Republican presidential candidate Mitt Romney speaks during a town hall meeting Saturday in Charleston, S.C. Romney is hoping to gain conservative support following the endorsement of South Carolina Gov. Nikki Haley.
Credit Richard Ellis / Getty Images
It was warm and beautiful in the seaside resort of Myrtle Beach, S.C., Saturday, where Republican presidential candidate Mitt Romney held his final town hall meeting of the weekend. As he stood surrounded by supporters wearing campaign T-shirts, Romney's mood seemed as sunny as the 65-degree weather outside.
Romney had a lot to be happy about. South Carolina's Tea Party-backed Gov. Nikki Haley had not only endorsed him, she regaled him with glowing tributes at every campaign stop in the multi-city tour.
You might know Patton Oswalt as a stand-up comedian, as a writer, as a player on TV shows like United States Of Tara and Dollhouse, as the voice of the primary rodent in Ratatouille, or as the New York Giants obsessive in the dark film Big Fan. Now, he's appearing opposite Charlize Theron in the black comedy Young Adult.
On-Air Challenge: Rearrange a series of anagrams to identify some well-known magazines. For example, if given "never point," rearrange the letters to spell "Prevention," the name of a popular health magazine.
Last Week's Challenge: Think of an animal whose name contains the letter "O." Change the "O" to an "H", and rearrange the result to name another animal. What animals are these?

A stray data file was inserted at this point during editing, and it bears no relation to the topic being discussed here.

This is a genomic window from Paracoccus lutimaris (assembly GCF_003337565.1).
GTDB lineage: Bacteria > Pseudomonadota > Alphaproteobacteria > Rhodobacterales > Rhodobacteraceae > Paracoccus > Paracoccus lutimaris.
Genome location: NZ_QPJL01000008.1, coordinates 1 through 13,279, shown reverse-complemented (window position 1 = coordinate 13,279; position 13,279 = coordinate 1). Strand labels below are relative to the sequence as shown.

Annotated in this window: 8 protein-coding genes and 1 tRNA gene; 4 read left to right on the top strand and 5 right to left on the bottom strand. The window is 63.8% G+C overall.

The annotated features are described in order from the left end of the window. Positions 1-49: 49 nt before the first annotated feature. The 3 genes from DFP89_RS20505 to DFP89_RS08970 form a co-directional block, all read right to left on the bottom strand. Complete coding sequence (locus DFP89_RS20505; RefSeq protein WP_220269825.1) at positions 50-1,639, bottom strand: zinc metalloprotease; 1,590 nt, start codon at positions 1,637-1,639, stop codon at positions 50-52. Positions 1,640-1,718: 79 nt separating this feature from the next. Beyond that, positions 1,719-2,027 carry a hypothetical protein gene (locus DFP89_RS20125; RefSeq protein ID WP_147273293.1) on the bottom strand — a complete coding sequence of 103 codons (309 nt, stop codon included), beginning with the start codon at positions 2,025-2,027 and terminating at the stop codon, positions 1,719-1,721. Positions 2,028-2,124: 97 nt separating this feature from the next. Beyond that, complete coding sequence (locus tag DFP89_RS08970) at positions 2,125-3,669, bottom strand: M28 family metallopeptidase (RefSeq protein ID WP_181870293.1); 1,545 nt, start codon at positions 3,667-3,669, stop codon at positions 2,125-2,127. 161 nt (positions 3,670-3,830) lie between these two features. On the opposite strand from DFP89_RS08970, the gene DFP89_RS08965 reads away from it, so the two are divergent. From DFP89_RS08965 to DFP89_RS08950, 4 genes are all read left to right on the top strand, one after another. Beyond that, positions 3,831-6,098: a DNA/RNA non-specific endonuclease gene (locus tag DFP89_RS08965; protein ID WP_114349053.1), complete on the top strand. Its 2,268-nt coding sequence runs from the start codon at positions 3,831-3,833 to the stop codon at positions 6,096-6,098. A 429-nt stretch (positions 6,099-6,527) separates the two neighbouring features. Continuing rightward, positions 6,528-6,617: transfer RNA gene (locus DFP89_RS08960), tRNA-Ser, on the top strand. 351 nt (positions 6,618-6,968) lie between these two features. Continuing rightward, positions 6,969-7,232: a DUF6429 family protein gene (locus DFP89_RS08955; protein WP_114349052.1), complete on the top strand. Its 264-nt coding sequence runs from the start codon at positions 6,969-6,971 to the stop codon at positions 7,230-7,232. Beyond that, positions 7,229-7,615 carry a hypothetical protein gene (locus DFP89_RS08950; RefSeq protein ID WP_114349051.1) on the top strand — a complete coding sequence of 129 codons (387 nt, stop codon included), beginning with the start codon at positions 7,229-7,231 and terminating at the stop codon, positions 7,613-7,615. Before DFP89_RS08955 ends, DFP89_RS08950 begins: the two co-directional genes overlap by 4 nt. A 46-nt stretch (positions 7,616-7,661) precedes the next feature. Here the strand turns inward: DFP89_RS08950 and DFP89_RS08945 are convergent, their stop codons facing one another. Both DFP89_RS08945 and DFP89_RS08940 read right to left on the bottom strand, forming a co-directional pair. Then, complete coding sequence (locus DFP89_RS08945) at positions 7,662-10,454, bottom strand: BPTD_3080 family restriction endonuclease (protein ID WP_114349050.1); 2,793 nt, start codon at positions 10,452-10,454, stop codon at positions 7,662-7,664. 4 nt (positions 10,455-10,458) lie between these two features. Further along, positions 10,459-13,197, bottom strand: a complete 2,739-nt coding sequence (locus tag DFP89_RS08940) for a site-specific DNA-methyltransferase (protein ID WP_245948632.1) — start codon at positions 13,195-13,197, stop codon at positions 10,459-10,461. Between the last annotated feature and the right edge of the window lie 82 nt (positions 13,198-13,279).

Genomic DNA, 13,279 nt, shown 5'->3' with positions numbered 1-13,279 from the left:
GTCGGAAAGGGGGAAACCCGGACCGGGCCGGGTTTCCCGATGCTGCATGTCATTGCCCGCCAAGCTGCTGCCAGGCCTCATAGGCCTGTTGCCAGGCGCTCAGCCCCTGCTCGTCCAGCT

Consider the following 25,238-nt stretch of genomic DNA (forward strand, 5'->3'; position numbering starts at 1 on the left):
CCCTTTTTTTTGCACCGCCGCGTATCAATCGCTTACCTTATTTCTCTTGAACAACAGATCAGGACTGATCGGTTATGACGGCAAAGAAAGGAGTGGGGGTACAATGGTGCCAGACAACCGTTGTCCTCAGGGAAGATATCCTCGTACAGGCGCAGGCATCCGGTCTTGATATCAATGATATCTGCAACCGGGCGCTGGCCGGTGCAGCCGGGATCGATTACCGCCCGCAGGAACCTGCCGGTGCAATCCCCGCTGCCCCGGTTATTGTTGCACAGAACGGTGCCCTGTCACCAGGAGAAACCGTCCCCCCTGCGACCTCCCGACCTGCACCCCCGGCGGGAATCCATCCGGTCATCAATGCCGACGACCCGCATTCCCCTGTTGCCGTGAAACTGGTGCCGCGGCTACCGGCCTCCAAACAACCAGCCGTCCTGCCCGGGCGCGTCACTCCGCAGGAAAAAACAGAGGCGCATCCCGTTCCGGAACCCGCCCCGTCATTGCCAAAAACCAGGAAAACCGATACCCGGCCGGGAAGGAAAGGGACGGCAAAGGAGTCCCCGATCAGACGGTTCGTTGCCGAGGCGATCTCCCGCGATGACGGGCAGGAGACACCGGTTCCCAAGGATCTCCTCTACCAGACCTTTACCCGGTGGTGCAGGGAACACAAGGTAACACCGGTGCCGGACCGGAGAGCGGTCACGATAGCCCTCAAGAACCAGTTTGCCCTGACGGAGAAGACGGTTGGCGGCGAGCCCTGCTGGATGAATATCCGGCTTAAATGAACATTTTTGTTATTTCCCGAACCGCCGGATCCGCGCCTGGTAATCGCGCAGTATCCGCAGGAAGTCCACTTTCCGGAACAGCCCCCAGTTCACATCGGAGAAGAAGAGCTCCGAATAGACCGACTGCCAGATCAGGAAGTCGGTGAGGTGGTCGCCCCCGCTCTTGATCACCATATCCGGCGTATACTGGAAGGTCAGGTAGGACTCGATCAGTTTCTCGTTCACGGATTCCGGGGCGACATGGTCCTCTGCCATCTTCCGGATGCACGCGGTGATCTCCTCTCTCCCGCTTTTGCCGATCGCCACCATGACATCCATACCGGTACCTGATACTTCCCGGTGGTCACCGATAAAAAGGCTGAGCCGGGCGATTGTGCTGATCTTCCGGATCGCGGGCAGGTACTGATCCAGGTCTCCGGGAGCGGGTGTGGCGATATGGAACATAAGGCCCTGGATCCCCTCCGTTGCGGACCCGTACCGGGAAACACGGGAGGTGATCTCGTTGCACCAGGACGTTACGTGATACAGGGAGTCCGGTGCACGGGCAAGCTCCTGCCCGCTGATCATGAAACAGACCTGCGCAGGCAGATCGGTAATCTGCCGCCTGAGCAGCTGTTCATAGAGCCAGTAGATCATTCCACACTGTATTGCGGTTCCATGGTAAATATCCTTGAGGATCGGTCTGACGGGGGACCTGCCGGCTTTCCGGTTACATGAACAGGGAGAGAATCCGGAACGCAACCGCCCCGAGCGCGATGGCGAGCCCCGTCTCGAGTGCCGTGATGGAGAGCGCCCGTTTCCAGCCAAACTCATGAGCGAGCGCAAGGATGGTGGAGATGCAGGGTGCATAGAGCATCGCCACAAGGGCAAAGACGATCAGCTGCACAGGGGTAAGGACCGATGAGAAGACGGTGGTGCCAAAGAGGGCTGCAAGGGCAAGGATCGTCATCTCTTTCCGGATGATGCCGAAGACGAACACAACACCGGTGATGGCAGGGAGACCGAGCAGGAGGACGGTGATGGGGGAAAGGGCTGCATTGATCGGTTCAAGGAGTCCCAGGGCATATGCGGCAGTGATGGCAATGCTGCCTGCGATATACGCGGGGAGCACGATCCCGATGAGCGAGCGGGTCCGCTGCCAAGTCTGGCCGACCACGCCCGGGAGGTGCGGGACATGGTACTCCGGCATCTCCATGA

Answer: Change the "O" in "antelope" to an H, and rearrange the letters to spell "elephant." "Orca" and "char" is an alternative pairing.
As the final U.S. troops leave Iraq, they leave behind the largest U.S. Embassy in the world.
There will be about 16,000 people working for the State Department at the embassy in Baghdad and consulates elsewhere in Iraq.
At least 5,000 of those in Iraq will be private security contractors, and there are lots of questions about whether the State Department is ready to run such a big operation in such a volatile country.
U.S. and Iraqi soldiers display "sticky IEDs" — magnetic bombs that militants attach to vehicles — found during a raid at a checkpoint near the Iraq-Iran border.
Credit Peter Kenyon / NPR
Army Sgt. Maj. Todd Burnett spent about three years in Iraq hunting for improvised explosive devices, also knows as IEDs.
"I can remember going out and one week I got blown up three times," Burnett says. He says back then, it wasn't whether you were going to get blown up, it was just a matter of when you were going to get blown up.